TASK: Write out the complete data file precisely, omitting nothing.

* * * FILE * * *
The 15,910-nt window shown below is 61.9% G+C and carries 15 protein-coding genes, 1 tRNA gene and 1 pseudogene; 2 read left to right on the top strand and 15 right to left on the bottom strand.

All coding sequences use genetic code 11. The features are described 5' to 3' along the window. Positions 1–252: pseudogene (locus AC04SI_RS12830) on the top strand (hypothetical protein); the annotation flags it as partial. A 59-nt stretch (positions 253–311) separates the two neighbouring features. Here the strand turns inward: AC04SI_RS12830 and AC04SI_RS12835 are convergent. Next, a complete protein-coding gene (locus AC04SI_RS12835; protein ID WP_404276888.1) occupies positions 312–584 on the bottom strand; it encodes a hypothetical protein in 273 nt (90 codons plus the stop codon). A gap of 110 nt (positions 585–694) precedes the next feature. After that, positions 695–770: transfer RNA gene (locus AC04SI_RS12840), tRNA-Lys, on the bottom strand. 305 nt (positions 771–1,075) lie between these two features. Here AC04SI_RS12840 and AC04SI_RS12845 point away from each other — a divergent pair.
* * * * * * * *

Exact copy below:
The 15,910-nt window shown below is 61.9% G+C and carries 15 protein-coding genes, 1 tRNA gene and 1 pseudogene; 2 read left to right on the top strand and 15 right to left on the bottom strand.

All coding sequences use genetic code 11. The features are described 5' to 3' along the window. Positions 1–252: pseudogene (locus AC04SI_RS12830) on the top strand (hypothetical protein); the annotation flags it as partial. A 59-nt stretch (positions 253–311) separates the two neighbouring features. Here the strand turns inward: AC04SI_RS12830 and AC04SI_RS12835 are convergent. Next, a complete protein-coding gene (locus AC04SI_RS12835; protein ID WP_404276888.1) occupies positions 312–584 on the bottom strand; it encodes a hypothetical protein in 273 nt (90 codons plus the stop codon). A gap of 110 nt (positions 585–694) precedes the next feature. After that, positions 695–770: transfer RNA gene (locus AC04SI_RS12840), tRNA-Lys, on the bottom strand. 305 nt (positions 771–1,075) lie between these two features. Here AC04SI_RS12840 and AC04SI_RS12845 point away from each other — a divergent pair.